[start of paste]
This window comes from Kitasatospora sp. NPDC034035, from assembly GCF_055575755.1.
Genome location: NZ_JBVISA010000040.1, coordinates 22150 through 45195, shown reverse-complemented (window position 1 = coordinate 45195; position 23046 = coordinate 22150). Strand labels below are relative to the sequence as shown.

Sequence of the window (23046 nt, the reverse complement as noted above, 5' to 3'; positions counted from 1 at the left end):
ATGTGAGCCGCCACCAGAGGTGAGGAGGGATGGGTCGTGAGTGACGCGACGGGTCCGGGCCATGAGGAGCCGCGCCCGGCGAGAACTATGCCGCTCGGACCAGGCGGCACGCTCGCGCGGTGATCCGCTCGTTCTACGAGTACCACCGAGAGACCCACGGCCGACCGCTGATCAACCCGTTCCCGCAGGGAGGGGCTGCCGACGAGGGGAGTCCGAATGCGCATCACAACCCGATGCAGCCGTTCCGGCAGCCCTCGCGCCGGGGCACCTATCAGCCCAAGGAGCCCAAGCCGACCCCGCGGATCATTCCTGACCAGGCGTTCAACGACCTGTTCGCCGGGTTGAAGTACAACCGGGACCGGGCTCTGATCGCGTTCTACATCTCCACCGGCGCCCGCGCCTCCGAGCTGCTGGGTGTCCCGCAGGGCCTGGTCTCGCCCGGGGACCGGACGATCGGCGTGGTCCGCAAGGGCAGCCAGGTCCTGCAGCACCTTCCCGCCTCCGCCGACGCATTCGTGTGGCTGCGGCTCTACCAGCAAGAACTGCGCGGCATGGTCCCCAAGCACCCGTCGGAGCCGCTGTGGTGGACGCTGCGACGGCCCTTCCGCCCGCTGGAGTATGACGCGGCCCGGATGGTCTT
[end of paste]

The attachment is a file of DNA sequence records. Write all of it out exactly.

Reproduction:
This window comes from Kitasatospora sp. NPDC034035, from assembly GCF_055575755.1.
Genome location: NZ_JBVISA010000040.1, coordinates 22150 through 45195, shown reverse-complemented (window position 1 = coordinate 45195; position 23046 = coordinate 22150). Strand labels below are relative to the sequence as shown.

Sequence of the window (23046 nt, the reverse complement as noted above, 5' to 3'; positions counted from 1 at the left end):
ATGTGAGCCGCCACCAGAGGTGAGGAGGGATGGGTCGTGAGTGACGCGACGGGTCCGGGCCATGAGGAGCCGCGCCCGGCGAGAACTATGCCGCTCGGACCAGGCGGCACGCTCGCGCGGTGATCCGCTCGTTCTACGAGTACCACCGAGAGACCCACGGCCGACCGCTGATCAACCCGTTCCCGCAGGGAGGGGCTGCCGACGAGGGGAGTCCGAATGCGCATCACAACCCGATGCAGCCGTTCCGGCAGCCCTCGCGCCGGGGCACCTATCAGCCCAAGGAGCCCAAGCCGACCCCGCGGATCATTCCTGACCAGGCGTTCAACGACCTGTTCGCCGGGTTGAAGTACAACCGGGACCGGGCTCTGATCGCGTTCTACATCTCCACCGGCGCCCGCGCCTCCGAGCTGCTGGGTGTCCCGCAGGGCCTGGTCTCGCCCGGGGACCGGACGATCGGCGTGGTCCGCAAGGGCAGCCAGGTCCTGCAGCACCTTCCCGCCTCCGCCGACGCATTCGTGTGGCTGCGGCTCTACCAGCAAGAACTGCGCGGCATGGTCCCCAAGCACCCGTCGGAGCCGCTGTGGTGGACGCTGCGACGGCCCTTCCGCCCGCTGGAGTATGACGCGGCCCGGATGGTCTT